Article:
I had the great pleasure of attending the second Men in The Early Years (MiTEY) Conference in Bradford this week.
There were so many great people – the first two people I met when I arrived were the amazing dynamo who is Nathan Archer and the man who started the Men in The Early Years Conference last year in Southampton, David Wright (aka Mr Paint Pots), a brilliant start to the day! And the content of the day turned out to be just as impressive.
Dr Jo Warin, along with Yuwei Xu, spoke about the gender flexible Early Years practitioner. In this fascinating keynote, Dr Warin talked about a number of interesting facets of being a man in a female dominated environment but the one area that grabbed my attention was the discussion about our understanding of ‘gender’.
Dr Warin discussed the idea that once you have a ‘critical mass’ of men in a setting, it becomes part of the zeitgeist or simply part of the dominant ethos within the setting. Before that happens, however, the way that practitioners are trained and view gender needs to be examined. Dr Warin explained how we need flexible and gender sensitive practitioners (both men and women) and gender sensitivity training, rather than gender ‘blindness’. The fantastic example she gave of this was an image of a fully bearded man – with a glitter beard!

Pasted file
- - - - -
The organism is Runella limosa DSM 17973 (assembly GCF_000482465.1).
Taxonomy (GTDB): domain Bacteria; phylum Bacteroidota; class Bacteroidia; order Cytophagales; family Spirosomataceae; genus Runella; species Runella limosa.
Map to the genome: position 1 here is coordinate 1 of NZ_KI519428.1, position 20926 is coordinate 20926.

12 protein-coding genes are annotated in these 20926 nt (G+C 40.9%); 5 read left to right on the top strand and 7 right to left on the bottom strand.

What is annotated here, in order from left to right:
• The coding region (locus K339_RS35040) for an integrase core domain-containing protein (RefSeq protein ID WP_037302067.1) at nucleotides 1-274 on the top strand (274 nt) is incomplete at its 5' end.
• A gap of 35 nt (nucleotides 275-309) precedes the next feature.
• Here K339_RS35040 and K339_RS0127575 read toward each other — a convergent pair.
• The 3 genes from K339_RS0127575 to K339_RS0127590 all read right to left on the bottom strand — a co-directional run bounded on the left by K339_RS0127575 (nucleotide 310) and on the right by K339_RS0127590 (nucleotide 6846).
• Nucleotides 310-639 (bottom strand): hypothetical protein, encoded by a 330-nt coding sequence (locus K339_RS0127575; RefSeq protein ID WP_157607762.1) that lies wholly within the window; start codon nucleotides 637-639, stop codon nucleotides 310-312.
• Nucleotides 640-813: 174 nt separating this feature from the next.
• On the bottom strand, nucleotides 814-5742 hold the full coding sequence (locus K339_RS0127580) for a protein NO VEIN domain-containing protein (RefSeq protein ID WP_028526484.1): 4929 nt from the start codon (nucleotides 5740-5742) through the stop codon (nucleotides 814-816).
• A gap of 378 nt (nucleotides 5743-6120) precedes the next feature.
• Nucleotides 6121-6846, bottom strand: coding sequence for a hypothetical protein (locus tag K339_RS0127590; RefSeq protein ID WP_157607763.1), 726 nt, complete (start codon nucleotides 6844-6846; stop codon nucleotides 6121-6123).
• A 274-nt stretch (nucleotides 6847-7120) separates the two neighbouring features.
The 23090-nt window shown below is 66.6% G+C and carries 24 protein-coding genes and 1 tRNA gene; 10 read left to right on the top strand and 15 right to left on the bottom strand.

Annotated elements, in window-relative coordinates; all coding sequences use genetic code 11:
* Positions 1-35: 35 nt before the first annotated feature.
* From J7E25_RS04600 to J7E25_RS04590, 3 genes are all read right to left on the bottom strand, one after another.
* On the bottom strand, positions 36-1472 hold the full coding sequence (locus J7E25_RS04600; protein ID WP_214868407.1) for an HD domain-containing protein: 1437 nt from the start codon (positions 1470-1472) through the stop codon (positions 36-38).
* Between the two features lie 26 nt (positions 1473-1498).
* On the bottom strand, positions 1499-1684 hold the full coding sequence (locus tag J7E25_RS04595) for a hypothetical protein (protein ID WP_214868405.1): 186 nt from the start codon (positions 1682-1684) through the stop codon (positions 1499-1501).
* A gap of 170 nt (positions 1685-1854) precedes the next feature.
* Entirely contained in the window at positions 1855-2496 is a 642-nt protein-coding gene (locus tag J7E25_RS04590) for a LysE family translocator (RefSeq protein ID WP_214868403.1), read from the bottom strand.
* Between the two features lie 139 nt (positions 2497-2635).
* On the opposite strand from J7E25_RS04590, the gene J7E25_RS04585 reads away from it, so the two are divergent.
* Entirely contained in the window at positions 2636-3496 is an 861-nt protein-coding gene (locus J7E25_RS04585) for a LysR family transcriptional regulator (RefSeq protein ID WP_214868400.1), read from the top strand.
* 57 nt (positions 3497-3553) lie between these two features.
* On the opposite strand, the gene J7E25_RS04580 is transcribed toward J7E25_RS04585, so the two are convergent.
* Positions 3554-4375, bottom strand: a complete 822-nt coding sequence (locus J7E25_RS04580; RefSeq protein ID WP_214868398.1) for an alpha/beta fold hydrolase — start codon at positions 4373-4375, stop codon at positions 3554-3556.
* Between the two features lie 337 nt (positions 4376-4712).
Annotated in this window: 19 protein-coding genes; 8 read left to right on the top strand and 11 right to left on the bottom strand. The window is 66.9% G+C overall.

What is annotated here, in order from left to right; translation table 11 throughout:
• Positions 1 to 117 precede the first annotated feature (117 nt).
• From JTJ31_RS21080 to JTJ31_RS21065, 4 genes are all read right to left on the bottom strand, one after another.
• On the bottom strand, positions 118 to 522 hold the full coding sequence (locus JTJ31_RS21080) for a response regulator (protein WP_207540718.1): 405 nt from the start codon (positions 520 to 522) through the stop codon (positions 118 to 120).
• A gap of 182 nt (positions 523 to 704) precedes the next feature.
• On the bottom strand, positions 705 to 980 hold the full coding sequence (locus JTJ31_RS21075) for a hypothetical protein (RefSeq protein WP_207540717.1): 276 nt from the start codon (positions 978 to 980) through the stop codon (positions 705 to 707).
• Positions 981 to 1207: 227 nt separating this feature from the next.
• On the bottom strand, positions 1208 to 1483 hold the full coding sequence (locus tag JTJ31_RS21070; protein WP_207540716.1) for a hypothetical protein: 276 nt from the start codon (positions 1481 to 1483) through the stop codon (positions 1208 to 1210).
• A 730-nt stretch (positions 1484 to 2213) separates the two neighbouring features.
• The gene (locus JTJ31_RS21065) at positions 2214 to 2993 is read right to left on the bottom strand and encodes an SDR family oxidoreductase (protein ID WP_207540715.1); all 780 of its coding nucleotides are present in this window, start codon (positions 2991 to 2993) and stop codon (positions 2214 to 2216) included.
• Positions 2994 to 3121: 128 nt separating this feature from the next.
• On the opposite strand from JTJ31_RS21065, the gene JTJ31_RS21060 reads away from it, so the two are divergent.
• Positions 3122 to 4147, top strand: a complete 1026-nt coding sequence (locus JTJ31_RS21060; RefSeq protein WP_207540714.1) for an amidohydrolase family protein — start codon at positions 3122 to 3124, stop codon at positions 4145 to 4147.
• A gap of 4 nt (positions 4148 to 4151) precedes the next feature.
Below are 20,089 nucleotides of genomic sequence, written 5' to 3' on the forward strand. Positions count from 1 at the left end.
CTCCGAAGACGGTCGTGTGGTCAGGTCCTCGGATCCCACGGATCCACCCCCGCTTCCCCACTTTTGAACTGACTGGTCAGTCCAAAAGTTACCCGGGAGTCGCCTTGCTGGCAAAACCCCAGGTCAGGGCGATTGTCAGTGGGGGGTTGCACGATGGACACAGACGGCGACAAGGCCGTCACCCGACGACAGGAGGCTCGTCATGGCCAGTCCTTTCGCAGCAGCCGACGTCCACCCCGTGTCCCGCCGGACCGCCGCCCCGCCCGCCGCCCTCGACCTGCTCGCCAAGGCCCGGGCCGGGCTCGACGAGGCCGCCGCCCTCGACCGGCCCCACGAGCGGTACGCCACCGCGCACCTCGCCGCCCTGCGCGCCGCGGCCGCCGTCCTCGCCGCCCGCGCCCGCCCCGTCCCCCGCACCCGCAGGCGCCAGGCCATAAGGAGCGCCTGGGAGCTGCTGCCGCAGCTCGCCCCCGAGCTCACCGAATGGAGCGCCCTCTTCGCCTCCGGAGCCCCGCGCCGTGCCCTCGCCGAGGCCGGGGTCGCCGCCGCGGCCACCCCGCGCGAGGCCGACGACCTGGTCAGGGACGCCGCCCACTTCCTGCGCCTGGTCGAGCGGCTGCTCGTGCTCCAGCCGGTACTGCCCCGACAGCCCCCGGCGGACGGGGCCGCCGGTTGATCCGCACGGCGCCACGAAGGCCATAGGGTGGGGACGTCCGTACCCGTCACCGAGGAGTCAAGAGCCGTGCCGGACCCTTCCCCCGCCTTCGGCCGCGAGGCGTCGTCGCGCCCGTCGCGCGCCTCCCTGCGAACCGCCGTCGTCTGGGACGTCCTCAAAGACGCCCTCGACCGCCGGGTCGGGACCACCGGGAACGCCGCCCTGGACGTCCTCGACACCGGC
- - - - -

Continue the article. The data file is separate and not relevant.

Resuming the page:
Yuwei Xu went on to explain that gender neutrality is probably not desirable and may not be possible in any case – the likelihood is that if ‘gender’ was ever removed as a way of describing people that there will be something else to replace it (hair colour? eye colour?). Interestingly, Yuwei used clothes and dressing up with the children as a way of discussing gender flexibility during his research.
This really made me think about the different men I have worked alongside in settings and how different they all are, but also some of the assumptions that I may have made along the way. I will also be reviewing my training material to ensure it is gender sensitive.
The next Men in The Early Years Conference, in 2018, will be in Bristol, UK.